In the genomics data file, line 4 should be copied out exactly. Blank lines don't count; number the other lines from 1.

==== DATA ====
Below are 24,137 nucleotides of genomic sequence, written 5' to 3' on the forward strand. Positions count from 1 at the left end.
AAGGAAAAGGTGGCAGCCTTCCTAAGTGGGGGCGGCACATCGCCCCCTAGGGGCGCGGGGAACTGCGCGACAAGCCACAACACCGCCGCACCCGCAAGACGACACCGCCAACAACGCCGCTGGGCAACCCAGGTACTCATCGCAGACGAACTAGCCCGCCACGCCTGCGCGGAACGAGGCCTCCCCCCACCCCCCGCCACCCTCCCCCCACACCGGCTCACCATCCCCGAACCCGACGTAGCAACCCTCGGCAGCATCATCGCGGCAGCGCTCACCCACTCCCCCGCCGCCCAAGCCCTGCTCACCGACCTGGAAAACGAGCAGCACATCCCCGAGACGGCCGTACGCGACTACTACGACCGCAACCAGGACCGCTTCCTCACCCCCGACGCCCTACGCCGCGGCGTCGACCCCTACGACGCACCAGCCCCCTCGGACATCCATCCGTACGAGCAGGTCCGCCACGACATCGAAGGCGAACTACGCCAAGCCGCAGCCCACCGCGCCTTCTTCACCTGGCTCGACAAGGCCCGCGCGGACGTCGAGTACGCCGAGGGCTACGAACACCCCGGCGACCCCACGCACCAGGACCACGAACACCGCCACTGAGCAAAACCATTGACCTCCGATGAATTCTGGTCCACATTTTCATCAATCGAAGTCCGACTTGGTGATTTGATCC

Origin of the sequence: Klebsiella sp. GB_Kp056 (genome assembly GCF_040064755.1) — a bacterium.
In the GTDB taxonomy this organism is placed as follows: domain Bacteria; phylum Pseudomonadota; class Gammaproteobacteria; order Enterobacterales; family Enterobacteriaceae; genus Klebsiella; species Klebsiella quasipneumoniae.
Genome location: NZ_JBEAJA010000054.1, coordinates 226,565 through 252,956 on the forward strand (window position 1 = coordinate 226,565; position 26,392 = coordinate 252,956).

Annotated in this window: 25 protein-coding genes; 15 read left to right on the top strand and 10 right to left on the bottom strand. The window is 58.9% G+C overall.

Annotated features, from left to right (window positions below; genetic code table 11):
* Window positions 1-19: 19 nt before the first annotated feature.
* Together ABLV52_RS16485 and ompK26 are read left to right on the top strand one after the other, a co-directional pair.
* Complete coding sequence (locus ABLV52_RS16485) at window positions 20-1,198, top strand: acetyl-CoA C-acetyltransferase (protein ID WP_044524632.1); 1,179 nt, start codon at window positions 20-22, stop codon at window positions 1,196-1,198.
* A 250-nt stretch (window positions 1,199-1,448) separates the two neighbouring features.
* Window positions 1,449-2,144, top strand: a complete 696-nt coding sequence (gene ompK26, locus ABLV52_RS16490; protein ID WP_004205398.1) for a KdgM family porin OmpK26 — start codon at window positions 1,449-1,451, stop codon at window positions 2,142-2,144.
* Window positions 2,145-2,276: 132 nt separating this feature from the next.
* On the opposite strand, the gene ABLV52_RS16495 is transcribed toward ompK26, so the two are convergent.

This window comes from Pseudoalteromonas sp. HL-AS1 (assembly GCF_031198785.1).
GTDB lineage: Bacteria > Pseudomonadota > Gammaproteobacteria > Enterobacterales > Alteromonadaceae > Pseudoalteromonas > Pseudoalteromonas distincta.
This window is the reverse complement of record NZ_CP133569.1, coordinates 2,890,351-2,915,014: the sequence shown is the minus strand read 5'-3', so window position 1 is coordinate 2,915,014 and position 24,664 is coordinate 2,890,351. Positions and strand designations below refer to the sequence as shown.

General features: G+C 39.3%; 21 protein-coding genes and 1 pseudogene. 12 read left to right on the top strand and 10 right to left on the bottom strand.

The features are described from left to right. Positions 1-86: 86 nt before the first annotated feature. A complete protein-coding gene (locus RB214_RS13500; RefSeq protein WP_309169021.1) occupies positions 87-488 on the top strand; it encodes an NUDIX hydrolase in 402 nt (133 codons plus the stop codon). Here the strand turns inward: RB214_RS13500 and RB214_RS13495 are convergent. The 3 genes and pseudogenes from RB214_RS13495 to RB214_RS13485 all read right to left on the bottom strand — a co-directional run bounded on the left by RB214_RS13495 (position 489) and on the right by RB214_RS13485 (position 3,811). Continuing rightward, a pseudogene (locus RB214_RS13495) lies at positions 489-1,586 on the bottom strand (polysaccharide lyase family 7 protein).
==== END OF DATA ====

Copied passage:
In the GTDB taxonomy this organism is placed as follows: domain Bacteria; phylum Pseudomonadota; class Gammaproteobacteria; order Enterobacterales; family Enterobacteriaceae; genus Klebsiella; species Klebsiella quasipneumoniae.